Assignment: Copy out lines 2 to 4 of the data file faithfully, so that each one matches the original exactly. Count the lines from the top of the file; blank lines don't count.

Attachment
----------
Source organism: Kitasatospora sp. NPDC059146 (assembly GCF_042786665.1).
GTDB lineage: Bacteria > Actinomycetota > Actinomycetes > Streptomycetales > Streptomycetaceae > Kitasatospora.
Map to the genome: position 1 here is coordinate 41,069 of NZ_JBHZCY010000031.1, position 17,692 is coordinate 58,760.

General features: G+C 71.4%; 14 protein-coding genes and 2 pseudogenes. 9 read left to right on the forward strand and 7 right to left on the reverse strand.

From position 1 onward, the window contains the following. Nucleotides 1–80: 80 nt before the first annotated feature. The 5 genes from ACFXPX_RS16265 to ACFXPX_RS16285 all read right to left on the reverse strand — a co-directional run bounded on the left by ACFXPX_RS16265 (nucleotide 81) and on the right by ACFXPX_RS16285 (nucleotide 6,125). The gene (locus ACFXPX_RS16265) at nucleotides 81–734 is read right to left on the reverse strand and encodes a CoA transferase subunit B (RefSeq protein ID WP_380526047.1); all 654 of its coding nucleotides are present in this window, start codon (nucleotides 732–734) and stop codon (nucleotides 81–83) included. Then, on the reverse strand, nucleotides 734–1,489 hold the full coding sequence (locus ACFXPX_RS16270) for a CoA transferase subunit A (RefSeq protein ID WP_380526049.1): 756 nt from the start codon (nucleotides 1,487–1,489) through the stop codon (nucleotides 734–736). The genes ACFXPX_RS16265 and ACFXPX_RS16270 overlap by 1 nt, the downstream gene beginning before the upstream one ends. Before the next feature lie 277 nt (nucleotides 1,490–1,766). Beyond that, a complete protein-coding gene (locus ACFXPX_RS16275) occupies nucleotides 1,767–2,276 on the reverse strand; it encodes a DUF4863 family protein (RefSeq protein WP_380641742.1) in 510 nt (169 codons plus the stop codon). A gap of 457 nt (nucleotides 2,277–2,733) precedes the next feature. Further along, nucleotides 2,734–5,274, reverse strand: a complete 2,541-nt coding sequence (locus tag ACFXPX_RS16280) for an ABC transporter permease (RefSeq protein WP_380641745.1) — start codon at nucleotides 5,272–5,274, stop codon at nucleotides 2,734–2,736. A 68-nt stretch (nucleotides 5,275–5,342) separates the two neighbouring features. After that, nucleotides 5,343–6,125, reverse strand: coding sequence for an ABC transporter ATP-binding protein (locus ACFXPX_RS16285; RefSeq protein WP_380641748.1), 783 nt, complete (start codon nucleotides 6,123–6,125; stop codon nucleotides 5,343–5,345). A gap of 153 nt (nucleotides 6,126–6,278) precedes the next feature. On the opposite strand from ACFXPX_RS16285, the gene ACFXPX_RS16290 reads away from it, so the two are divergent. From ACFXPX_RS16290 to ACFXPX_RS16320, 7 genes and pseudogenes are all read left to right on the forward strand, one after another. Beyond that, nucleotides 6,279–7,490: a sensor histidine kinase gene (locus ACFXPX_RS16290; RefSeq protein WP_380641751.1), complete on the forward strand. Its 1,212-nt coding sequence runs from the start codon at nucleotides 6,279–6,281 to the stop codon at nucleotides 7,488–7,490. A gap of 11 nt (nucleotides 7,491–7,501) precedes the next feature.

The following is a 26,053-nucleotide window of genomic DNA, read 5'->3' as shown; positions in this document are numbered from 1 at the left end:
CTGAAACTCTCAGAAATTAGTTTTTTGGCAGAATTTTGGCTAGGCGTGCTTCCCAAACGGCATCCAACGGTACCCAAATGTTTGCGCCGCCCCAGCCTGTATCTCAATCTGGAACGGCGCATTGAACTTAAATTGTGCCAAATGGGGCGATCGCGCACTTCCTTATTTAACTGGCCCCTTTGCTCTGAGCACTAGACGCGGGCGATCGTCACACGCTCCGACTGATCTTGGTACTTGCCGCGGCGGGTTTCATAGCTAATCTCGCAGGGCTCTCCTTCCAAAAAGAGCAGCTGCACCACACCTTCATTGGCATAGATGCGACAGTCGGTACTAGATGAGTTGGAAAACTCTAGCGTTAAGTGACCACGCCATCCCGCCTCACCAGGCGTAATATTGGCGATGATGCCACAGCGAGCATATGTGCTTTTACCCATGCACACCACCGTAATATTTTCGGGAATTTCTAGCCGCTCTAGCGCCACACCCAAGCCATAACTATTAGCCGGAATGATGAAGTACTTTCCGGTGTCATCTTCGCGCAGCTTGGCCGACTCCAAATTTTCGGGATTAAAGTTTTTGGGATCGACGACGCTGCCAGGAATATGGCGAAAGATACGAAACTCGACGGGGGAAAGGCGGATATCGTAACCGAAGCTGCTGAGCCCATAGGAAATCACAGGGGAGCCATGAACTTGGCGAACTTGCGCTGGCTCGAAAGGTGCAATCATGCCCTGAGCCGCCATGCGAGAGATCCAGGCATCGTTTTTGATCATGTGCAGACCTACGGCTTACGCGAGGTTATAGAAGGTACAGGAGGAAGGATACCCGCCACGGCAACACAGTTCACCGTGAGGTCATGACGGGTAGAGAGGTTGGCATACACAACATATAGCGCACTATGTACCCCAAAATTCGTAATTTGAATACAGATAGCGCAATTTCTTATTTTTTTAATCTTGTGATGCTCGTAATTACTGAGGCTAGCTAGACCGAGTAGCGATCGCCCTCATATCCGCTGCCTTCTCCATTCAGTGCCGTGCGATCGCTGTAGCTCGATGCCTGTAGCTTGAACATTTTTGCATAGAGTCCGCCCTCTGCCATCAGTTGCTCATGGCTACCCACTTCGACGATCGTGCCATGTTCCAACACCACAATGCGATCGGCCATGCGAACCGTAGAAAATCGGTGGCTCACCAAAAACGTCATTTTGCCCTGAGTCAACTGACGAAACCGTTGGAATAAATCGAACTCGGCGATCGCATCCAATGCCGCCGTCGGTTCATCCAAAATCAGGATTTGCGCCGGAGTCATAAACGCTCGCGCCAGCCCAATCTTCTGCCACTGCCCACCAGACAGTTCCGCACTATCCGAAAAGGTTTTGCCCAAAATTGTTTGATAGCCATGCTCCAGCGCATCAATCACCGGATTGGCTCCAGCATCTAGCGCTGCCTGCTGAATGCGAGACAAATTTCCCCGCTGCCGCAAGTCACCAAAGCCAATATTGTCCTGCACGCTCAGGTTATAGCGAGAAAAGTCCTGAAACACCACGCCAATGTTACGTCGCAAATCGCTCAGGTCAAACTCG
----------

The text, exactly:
GTDB lineage: Bacteria > Actinomycetota > Actinomycetes > Streptomycetales > Streptomycetaceae > Kitasatospora.
Map to the genome: position 1 here is coordinate 41,069 of NZ_JBHZCY010000031.1, position 17,692 is coordinate 58,760.

General features: G+C 71.4%; 14 protein-coding genes and 2 pseudogenes. 9 read left to right on the forward strand and 7 right to left on the reverse strand.